Papua New Guinea

The implementation was carried out in the Papua New Guinea (PNG) provinces of Western Highlands and Chimbu, funded by a grant from PNG’s National AIDS Council (NACS). Igat Hope, the national representative organisation of people living with HIV in PNG, had aimed to conduct interviews in all regions of PNG. However, due to funding constraints and organisational capacities, the Stigma Index has only been applied in one region, that is, the Highlands Region.
Despite these limitations, the data, the analysis and the recommendations are important and should be taken into account by all involved in the response to the HIV epidemic in PNG. The catch-cry in PNG is that ‘HIV is everybody’s business’ so finding solutions to the problems identified in this report is indeed everybody’s business. Most repondents were between the ages of 25 and 39 and had been living with HIV for 5 to 9 years.

Some important findings include:

  • Nearly all respondents indicated they were sexually active, although fewer than a quarter said they were married or co-habiting with a partner.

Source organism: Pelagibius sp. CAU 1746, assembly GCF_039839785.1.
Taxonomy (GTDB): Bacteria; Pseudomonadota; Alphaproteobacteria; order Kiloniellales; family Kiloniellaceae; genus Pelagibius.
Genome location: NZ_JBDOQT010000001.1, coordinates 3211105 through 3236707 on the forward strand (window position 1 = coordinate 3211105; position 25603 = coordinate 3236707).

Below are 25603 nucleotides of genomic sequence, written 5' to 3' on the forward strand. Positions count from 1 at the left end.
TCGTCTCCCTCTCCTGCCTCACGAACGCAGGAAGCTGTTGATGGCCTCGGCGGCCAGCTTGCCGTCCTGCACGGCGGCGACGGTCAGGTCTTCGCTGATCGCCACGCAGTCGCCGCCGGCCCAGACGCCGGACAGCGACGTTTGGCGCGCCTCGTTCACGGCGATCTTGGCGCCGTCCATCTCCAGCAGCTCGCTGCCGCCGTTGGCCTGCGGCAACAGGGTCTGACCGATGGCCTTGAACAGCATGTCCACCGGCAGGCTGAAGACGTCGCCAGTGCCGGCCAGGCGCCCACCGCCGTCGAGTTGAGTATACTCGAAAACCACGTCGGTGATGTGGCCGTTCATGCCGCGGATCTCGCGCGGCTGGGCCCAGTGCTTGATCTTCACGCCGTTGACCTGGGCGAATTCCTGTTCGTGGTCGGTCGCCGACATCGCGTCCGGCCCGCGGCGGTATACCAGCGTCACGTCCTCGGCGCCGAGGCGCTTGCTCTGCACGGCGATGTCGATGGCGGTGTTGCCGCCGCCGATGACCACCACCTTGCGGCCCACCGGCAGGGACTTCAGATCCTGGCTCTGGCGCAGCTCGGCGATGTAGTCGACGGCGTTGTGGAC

• More than 10 percent identified as belonging to the category of sexworker.

  • A small percentage said they belonged to the group men who have sex with men (MSM) or gay

  • Almost 70 percent said they had been physically assaulted in the previous twelve months and that it was because of their HIV status.

  •  More than half said they had not attended social gatherings because of their HIV status. Being gossiped about was identified as the major problem and nearly half of the respondents said they felt ashamed, guilty or blamed themselves for their HIV status.
  • More than a third of those interviewed identified that in the past twelvemonths they had been excluded from  religious activities in their communities because of their HIV status.
  • The majority of respondents said they had felt isolated from family and friends in the previous twelve months because of their HIV status and nearly half said they had, at one time in the last twelve months, felt suicidal. 

The summary and full reports are available below